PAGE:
XXX write VBR 0 @ pc 74068e

Then some writing to I/O mapped "scsi bus register" (presuming its an autoincrementing register) so is that 0x8007 or 0x0780? ie LSB,MSB or MSB,LSB
scsi_bus_address(007bc000) write <= 80
scsi_bus_address(007bc000) write <= 07

Then some more hitting the scsi I/O mapped
scsi(007be002) write <= 00
scsi(007be012) read 1
scsi(007be00a) write <= 07
scsi(007be004) write <= 00
scsi(007be006) write <= 00
scsi(007be018) write <= 00
scsi(007be01a) write <= 13
scsi(007be01c) write <= 88
scsi(007be002) write <= 09
 
I have the start of a Tektronix 4404 emulator here if you're interested in looking it over / getting ideas / grabbing anything. Sadly, I didn't make it very far, it's really skeletal. I did not actually implement very much of the SCSI stuff yet, so that won't be helpful to you, but there may be other useful things about the memory map in it.

 
I have the start of a Tektronix 4404 emulator here if you're interested in looking it over / getting ideas / grabbing anything. Sadly, I didn't make it very far, it's really skeletal. I did not actually implement very much of the SCSI stuff yet, so that won't be helpful to you, but there may be other useful things about the memory map in it.

Seth, your Rust emulator inspired me to start writing an emulator in C :ROFLMAO:
Most helpful.

I could not see in your code how you handle the ROM being mapped into all addresses at startup and no mention of FunctionCodes either. Tek4404 alternately writes to SFC & DFC (sys data / user data) as it strides up thru memory to find the maximum before a bus error - for now I've given my Tek4404 emulator 6M so it never fails :)
 
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I am slowly annotating the 68k boot code.

I am reasonably sure the:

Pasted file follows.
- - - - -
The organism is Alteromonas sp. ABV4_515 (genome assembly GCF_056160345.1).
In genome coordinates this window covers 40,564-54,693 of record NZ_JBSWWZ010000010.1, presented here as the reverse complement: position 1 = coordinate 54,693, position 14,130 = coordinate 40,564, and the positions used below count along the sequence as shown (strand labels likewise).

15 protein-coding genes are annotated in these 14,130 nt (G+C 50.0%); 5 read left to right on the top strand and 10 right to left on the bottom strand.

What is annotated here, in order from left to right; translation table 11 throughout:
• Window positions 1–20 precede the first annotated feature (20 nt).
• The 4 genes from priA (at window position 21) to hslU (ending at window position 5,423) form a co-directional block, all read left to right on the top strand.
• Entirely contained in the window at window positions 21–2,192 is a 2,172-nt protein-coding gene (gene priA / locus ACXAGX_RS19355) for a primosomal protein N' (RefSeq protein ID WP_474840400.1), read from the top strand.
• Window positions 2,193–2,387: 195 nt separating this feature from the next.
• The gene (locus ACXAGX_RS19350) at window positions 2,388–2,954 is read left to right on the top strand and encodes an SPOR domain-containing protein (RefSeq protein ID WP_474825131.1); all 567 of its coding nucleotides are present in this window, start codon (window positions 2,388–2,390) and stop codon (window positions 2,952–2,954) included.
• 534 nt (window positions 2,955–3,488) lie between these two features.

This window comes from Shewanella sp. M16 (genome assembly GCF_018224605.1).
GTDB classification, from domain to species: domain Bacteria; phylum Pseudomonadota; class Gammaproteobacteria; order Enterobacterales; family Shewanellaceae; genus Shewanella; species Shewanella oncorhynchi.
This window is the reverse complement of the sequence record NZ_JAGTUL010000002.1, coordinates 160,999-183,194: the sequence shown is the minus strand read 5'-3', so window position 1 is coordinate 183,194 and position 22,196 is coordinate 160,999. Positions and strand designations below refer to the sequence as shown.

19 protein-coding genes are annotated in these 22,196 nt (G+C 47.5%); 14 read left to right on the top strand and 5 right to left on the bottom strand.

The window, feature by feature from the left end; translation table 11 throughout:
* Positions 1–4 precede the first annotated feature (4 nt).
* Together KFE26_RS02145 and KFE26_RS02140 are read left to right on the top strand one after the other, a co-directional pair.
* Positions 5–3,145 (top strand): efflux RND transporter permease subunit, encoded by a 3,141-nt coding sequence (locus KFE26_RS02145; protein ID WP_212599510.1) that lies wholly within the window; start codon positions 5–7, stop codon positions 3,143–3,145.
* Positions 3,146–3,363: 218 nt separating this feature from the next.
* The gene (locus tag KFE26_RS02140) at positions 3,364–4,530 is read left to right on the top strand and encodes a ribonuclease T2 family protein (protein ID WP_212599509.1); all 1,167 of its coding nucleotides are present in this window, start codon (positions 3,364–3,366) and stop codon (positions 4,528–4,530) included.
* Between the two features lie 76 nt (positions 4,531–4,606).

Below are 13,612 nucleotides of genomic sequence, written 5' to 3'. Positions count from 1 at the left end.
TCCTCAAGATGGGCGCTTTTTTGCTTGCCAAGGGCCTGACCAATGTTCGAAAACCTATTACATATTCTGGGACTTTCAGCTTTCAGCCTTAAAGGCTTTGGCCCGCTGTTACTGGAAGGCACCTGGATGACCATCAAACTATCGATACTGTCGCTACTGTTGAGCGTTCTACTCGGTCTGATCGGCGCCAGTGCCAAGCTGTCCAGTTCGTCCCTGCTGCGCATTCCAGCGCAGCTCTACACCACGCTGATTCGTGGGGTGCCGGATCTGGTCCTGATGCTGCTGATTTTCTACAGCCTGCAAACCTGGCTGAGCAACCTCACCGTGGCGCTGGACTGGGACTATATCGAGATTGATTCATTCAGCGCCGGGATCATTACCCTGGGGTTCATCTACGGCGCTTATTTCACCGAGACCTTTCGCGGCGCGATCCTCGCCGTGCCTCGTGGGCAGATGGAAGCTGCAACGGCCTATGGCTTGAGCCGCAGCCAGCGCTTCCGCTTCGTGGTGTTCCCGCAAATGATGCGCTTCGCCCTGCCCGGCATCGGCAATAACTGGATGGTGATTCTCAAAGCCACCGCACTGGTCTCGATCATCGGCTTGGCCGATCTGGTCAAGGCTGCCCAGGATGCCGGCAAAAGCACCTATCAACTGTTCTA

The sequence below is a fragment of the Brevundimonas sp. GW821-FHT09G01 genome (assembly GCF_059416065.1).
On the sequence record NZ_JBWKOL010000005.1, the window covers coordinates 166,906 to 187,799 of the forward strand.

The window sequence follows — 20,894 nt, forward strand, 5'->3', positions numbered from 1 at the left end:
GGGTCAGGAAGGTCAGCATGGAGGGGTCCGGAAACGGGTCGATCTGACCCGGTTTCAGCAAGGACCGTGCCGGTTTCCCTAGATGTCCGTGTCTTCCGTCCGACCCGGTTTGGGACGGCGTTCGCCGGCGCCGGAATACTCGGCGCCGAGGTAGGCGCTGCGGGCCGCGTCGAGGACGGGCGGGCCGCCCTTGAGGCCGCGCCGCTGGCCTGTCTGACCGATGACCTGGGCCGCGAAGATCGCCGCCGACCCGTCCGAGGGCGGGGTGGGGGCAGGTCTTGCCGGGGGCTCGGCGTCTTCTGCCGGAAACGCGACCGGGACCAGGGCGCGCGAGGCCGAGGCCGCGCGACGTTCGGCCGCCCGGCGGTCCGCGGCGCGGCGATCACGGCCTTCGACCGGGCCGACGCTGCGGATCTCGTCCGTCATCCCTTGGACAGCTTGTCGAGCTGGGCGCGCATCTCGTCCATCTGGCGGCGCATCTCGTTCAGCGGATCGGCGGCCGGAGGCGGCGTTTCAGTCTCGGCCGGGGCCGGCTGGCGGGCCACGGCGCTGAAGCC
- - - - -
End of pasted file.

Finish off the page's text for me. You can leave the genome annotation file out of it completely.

scsi(007be018) write <= 00
scsi(007be01a) write <= 13
scsi(007be01c) write <= 88
...Is writing a 3 byte address of some sort (logical block?)

and
scsi(007be002) write <= 00
scsi(007be012) read 1

is a UNIT_READY cmd as its used at the top of many scsi functions.
 
I have the start of a Tektronix 4404 emulator here if you're interested in looking it over / getting ideas / grabbing anything. Sadly, I didn't make it very far, it's really skeletal. I did not actually implement very much of the SCSI stuff yet, so that won't be helpful to you, but there may be other useful things about the memory map in it.

Neat! Since I use Rust (mostly for embedded projects) I just tried building it on my FreeBSD workstation. Not only does it build, but it runs too:
tek4404_Screenshot_2024-05-17_16-54-29.png
 
I could not see in your code how you handle the ROM being mapped into all addresses at startup and no mention of FunctionCodes either. Tek4404 alternately writes to SFC & DFC (sys data / user data) as it strides up thru memory to find the maximum before a bus error - for now I've given my Tek4404 emulator 6M so it never fails :)

The ROM is mapped into RAM space by default at startup (0x000000 to 0x1fffff). This is turned off when the sound generator is initialized by writing to 0x788000. This is sort of documented in the service manual (http://www.bitsavers.org/pdf/tektro...em_Component-Level_Service_Manual_Jun1987.pdf ) on pages 2.1-54 through 2.1-56, but it seems like a weird choice to me!
 
Neat! Since I use Rust (mostly for embedded projects) I just tried building it on my FreeBSD workstation. Not only does it build, but it runs too:
View attachment 1279907

It "runs", but it really is such a skeletal system that it isn't doing anything useful yet! :) I like Elektraglide's idea of using Brad Parker's Sun-2 emulator as a starting point, it makes a lot of sense.
 
I was sure I looked before, but I found a mame plugin for tek4404 that appears to have a scsi implementation!
Going to see if I can get it building.